Emergency Rule: Docs Can Bill for Telehealth and COVID-19 Tests. Here's How

Betsy Nicoletti, MS

Disclosures

March 20, 2020

UPDATED April 3, 2020 // Editor's note: This article has been updated to include CMS guidance released on March 30 that expands telehealth services as well as allowing some reimbursement for certain services by telephone.

Many medical practices have long wanted to use telehealth to perform office visits and other evaluation and management (E/M) services. The technology readily exists and many electronic health records are set up to do telehealth visits.

The problem has been getting paid for those visits. Medicare limited telehealth services to patients in underserved areas, and commercial insurances wouldn't pay. But amid the COVID-19 crisis, things have changed.

On March 17, Congress passed a law allowing Medicare to waive some telehealth restrictions only during a government state of emergency, which we are in now. Specifically, the patient no longer needs to be in a medically underserved area and no longer needs to go to an originating site, such as a hospital. The patient can be located anywhere in the country and be in their own home.

Further, CMS is waiving the requirement that the practitioner use a HIPAA-compliant platform for the telehealth service. The service must still be provided using a real-time audio/ visual platform, but that could be via FaceTime or Skype, both of which are readily available via a patient's smartphone or home computer. Audio alone —that is, phone calls between physician and patient —is still insufficient.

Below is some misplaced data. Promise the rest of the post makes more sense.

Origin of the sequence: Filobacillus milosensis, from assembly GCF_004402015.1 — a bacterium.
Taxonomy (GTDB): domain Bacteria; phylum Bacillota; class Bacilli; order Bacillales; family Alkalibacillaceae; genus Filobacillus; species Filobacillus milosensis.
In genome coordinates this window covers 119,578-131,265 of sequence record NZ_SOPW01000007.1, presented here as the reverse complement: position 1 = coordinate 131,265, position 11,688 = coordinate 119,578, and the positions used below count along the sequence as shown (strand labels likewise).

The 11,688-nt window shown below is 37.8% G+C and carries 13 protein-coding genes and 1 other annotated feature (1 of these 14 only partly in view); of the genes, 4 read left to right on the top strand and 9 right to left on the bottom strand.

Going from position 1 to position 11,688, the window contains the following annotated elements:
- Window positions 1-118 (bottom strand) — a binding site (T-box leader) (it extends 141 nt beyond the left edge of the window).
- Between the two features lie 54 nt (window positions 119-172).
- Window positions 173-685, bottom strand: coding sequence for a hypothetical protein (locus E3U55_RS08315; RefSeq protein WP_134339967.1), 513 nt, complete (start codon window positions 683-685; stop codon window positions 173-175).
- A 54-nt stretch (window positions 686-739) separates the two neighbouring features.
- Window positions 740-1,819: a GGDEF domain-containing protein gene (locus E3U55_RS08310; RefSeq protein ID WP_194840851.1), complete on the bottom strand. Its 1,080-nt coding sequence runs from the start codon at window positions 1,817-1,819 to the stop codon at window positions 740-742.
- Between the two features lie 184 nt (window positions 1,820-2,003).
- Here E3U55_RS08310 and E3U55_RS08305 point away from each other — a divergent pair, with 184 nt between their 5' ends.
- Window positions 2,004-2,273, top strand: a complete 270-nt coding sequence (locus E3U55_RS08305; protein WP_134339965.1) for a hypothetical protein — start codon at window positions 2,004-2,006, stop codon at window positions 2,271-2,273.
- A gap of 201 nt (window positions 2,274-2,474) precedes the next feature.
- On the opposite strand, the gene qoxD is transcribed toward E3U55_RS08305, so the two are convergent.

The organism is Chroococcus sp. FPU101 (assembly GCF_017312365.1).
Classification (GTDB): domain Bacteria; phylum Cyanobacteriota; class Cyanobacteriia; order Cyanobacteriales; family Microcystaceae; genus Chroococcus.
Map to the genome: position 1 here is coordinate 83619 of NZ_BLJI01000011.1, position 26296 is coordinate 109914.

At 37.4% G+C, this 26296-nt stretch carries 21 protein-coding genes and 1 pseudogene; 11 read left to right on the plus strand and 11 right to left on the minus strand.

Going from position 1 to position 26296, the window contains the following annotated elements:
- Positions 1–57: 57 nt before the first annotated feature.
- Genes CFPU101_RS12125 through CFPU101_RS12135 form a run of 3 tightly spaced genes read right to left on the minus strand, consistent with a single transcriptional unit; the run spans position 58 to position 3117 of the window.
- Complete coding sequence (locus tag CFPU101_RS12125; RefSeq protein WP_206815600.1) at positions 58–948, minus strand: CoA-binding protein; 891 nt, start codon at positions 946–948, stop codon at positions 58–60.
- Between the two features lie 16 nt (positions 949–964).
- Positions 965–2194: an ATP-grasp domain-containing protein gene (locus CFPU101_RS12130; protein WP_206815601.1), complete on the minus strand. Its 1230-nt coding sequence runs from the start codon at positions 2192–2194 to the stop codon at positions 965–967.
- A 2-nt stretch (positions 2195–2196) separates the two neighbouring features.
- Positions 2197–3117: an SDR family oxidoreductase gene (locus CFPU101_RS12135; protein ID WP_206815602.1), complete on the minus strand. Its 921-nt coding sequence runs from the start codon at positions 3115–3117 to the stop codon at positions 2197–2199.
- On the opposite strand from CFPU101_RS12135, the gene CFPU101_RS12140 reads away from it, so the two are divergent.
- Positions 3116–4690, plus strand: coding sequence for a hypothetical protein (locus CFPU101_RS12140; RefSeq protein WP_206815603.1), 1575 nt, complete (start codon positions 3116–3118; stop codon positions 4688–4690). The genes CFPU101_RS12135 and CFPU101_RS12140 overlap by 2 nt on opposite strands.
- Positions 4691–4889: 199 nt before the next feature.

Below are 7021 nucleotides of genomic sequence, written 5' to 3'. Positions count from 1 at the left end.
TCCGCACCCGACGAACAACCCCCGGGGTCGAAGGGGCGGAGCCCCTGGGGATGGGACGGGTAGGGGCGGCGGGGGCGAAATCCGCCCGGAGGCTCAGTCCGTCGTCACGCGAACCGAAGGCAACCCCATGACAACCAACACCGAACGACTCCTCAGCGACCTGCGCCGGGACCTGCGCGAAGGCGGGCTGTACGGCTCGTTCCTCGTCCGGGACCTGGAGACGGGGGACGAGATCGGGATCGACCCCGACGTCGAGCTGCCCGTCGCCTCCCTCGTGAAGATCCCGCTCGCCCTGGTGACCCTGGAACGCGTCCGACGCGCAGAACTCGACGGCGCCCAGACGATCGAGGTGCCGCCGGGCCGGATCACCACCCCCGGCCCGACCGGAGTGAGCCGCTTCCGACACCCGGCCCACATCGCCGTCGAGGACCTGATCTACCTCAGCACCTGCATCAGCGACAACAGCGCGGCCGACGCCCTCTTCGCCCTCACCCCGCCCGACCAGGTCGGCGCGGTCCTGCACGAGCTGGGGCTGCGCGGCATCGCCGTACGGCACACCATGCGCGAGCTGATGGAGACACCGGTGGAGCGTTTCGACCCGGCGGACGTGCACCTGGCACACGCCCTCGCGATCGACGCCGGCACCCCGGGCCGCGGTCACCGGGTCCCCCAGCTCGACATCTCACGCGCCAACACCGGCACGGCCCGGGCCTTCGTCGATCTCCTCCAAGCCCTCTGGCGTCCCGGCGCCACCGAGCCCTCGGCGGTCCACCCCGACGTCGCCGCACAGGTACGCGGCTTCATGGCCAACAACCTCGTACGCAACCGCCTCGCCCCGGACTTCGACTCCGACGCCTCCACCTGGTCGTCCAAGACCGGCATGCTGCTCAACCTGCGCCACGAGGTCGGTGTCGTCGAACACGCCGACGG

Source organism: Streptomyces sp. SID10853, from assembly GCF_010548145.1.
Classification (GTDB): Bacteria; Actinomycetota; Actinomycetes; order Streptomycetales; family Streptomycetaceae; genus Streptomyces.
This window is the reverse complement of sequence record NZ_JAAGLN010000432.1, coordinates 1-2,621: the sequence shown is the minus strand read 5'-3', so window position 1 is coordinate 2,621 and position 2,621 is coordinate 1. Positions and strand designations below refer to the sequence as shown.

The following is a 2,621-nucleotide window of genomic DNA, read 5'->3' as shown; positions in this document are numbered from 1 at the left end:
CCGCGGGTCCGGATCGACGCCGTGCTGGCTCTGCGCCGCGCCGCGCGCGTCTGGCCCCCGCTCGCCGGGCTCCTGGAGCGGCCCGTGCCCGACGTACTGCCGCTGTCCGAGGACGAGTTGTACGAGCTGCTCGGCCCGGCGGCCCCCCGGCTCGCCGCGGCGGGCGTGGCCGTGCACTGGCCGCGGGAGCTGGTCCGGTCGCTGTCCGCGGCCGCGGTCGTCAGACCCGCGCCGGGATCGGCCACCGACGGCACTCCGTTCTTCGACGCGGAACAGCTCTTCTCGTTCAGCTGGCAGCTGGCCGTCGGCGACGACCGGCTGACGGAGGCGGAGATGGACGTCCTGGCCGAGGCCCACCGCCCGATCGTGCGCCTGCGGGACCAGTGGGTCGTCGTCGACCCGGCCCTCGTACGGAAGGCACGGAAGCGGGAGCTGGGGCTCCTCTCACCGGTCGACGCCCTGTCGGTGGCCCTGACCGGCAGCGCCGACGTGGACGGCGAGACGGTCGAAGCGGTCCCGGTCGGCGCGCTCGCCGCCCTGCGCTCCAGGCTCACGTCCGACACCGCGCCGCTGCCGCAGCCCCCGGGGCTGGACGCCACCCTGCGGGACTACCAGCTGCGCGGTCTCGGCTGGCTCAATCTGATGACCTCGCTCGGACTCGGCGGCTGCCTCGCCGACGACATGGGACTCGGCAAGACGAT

Billing for Telemedicine

There are two lists of services that you can bill for telehealth. One of the lists is in Medicare's telehealth fact sheet and includes both CPT and HCPCS codes. The second is in your CPT book, Appendix P, and lists only CPT codes.

Practices may bill all of the Medicare-covered telehealth services using these new rules. This includes new and established patient visits 99201–99215. It includes inpatient and skilled nursing services, for which CMS uses HCPCS codes in place of CPT codes.

Some notable additional services that you may bill via telehealth are: smoking cessation, transitional care management, advanced care planning, psychiatric diagnostic interviews and psychotherapy, and initial and subsequent Medicare wellness visits. The Welcome to Medicare visit is not on the list.

CMS released a rule on March 30, 2020, changing its instructions on billing for telehealth services. The practice should use the place of service that would have been used for the face-to-face visit, and append modifier -95 to the CPT or HCPCS code. If the visit would have been an office visit, use place of service 11. Medicare will pay the higher, non-facility rate for the service. For services that would have taken place in an outpatient or inpatient setting, services will be paid at the facility rate.

CMS also relaxed the documentation requirements for evaluation and management services during the time of the public health emergency. While these aren’t official CPT changes, CMS stated that a practitioner could select the level of service based on total practitioner time for the visit, or medical decision making. Neither history nor exam are required components at this time.

The Office of Inspector General (OIG) is allowing practices to reduce or waive copays and patient due amounts. However, a practice is not required to waive the copay or patient due amount for a telehealth service.

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